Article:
Driving to the Liquor Store, Episode 6: 2019 Honda Fit

The point of this series of articles is to shine a touch of reality into car reviewing. Few drivers race their daily beater at the track on weekends, or across the Gobi Desert in winter. For most of us, driving’s a mundane necessity no more notable (or less important) than a trip to the local liquor store.

In that spirit, in this edition, I bring you the Honda Fit: a Japanese-designed mobile miracle of storage that Earl Tupper and Ingvar Kamprad (inventors of Tupperware and IKEA, respectively) themselves would toast.

Measuring just 4100 mm long, 1694 mm wide, the Fit performs according to its namesake in tight urban traffic, divining minute parking spaces and shoehorning shortcuts with a fine 5.3-metre turning radius. You’re in the parking lot, you load up, and you’re out!

Despite being just 1524 mm tall, the Fit manages to deliver 470 liters of storage space with the backseats down, and up to an astounding 1492 with them up.

But be careful! Once you’ve weighed it down with gallons of rice wine and Bavarian-style lagers (a brewing technique the Japanese allegedly copped in 1914 from the Germania brewery in Tsingtao) the Fit’s ground clearance of 135 mm sinks to 111 mm fully loaded.

So, mind the potholes. This is a budget-lover’s vehicle and you’ll feel the bumps despite the torsion beam rear suspension.

We’re not here to vamp on the glories of a 1.5L four-banger which leaps from 0 to 100 kph eventually. Instead, let’s celebrate the Fit’s clever-as-hell design that considers every cubic inch, like how the driver’s cupholder folds forward out of the dashboard’s extreme left and how the Fit folds and unfolds six ways from Sunday with what Honda calls The Magic Seat. Okay, four ways from Sunday: the Utility, Long, Tall, and Refresh modes.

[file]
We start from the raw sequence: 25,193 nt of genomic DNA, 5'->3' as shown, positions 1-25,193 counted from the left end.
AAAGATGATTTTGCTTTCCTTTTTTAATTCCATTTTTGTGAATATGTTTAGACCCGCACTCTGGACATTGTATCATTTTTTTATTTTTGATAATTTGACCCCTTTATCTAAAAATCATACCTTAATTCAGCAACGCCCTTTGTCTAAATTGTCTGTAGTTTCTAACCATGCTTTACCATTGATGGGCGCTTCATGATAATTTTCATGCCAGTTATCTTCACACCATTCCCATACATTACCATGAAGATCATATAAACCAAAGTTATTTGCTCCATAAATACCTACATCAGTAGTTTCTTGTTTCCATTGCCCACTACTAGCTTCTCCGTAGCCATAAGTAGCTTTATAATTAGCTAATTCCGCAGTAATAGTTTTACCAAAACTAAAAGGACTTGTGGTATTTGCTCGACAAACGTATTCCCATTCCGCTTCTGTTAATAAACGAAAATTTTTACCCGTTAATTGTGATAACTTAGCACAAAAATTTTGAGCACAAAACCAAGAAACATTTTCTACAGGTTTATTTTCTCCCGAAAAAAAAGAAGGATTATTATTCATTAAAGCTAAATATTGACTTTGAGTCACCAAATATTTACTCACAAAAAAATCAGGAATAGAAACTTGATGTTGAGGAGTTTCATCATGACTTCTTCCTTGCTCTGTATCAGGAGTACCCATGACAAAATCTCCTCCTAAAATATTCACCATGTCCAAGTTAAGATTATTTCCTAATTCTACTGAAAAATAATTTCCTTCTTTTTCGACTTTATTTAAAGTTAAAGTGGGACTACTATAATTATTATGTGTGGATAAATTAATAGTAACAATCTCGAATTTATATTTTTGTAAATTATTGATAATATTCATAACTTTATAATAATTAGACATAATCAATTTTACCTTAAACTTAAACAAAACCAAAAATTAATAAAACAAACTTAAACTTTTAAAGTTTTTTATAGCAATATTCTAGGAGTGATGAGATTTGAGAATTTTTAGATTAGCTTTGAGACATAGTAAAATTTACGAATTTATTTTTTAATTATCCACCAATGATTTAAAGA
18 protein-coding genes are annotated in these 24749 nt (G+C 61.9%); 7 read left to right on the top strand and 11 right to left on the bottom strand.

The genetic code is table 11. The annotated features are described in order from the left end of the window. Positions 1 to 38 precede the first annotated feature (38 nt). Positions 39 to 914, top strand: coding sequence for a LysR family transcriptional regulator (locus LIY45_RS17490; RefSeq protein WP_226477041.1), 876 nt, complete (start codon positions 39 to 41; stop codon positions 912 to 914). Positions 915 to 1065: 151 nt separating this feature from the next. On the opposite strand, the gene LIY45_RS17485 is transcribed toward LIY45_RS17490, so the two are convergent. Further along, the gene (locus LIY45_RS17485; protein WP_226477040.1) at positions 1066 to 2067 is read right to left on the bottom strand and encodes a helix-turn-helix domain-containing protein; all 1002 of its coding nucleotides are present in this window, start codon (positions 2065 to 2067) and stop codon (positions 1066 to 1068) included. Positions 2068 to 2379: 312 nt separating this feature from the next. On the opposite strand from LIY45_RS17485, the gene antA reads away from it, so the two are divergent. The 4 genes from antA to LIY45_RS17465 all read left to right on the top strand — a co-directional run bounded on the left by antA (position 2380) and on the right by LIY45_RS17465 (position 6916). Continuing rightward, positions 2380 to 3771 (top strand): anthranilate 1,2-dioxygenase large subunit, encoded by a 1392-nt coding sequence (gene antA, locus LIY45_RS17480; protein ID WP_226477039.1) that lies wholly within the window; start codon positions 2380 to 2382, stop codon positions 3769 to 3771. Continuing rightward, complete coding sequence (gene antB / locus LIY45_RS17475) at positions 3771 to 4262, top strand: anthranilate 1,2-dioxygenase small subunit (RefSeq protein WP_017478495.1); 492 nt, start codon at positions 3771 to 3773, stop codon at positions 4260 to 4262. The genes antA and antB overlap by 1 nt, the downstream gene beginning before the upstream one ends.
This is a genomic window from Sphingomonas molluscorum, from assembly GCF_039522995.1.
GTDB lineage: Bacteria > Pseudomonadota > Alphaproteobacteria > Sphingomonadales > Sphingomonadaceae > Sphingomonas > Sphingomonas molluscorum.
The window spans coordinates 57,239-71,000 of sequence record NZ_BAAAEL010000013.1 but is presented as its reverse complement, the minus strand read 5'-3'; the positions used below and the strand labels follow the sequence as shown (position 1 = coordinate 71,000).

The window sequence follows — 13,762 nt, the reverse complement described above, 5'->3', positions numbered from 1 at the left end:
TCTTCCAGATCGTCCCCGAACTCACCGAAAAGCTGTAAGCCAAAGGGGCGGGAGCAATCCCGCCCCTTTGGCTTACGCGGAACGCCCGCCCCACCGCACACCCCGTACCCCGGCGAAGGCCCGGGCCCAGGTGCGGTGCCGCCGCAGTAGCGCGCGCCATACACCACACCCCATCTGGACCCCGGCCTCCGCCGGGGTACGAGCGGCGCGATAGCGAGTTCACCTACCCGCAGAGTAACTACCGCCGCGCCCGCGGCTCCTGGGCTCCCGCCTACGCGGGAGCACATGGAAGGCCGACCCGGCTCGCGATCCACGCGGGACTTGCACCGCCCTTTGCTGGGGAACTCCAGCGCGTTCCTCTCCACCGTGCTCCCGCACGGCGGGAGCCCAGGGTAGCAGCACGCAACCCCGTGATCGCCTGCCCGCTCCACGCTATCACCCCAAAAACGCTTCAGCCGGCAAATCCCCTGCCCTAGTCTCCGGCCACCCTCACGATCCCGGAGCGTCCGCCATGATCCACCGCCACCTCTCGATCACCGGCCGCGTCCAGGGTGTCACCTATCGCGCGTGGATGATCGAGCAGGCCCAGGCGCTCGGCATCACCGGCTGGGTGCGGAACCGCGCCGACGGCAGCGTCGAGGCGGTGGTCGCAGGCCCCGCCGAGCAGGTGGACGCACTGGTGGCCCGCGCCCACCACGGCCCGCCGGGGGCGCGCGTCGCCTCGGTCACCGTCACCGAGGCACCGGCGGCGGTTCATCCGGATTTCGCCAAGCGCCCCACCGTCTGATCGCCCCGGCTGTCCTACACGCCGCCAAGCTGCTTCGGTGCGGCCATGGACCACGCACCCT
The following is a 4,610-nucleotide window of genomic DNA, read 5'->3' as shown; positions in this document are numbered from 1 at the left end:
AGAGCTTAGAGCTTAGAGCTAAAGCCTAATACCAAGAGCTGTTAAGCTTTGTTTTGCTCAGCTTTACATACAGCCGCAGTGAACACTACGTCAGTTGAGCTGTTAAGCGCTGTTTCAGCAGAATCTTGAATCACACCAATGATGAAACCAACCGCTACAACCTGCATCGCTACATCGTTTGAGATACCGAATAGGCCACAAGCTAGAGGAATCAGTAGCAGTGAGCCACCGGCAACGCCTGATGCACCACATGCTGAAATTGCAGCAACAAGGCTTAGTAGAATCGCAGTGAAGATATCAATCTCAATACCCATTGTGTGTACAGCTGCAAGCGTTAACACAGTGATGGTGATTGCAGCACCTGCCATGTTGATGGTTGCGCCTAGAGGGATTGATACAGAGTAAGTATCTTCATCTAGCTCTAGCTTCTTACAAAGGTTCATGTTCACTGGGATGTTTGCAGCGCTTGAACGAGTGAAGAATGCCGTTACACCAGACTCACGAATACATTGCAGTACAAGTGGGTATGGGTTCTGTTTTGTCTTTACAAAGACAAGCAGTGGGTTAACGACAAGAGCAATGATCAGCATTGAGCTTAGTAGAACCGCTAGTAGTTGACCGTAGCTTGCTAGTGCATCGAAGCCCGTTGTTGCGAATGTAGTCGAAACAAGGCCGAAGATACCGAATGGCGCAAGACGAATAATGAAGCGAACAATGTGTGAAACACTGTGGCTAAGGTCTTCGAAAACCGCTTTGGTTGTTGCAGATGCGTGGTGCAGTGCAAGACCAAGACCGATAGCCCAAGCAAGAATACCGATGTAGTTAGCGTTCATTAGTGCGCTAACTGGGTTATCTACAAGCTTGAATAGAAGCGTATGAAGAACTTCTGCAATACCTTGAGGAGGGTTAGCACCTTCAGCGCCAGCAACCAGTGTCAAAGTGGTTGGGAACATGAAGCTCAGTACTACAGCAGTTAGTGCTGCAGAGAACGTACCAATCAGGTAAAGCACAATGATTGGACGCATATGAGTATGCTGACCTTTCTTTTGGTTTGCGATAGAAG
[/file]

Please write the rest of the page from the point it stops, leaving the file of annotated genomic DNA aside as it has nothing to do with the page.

(Keep in mind these ideas emerged from a culture preoccupied with space optimization, where, for decades, people have been paid to push commuters deeper into already crammed subways. Listen to what they have to say.)

Here’s how those four combinations of folding work.

Utility Mode: This is what you’d expect from any hatchback, SUV or CUV: pull up the stops securing the back seats, then fold them down. Thunk! You have an enlarged flat surface. It’s not enough space to transport drywall, so no pick-up truck manufacturers are shaking in their boots, but it’s thoroughly utilitarian. And it’s just the beginning.

Long Mode: You fold the backseats down, same as the previous, but then drag the front passenger seat forward to recline it flat. Suddenly you have extra length into the front for your skis, ladder, reclining Irish wolf hound, or Zdeno Chara-length hockey stick.

Tall Mode: Lift the backseat bases up and fold their levered legs beneath flat into the seat. Suddenly you have an extra foot of height in the back for storage of anything from an amplifier cabinet to a plant. It’s like a tiny cube van. (A sugar cube?)

Refresh Mode: Follow the same directions as the tall mode, then return to the front seat, remove the headrest and slide it all the way forwards, to flatten it. Now, flat, slide it backwards. At its fully extended length, you lower the back seat to its regular position and presto! You have a chaise longue extending from the back to the front. Go ahead and do the dirty!

Why tell you all this? Well, so you can load up and transport a month’s worth of tipples in a single trip if you choose. Then again, too many visits to the liquor store and you may soon be experiencing what Dickens called “reduced circumstances in the world”.

Meaning? It wouldn’t be easy to live in your Honda Fit but considering the size of some Tokyo hotel rooms, maybe if you had to, you could!

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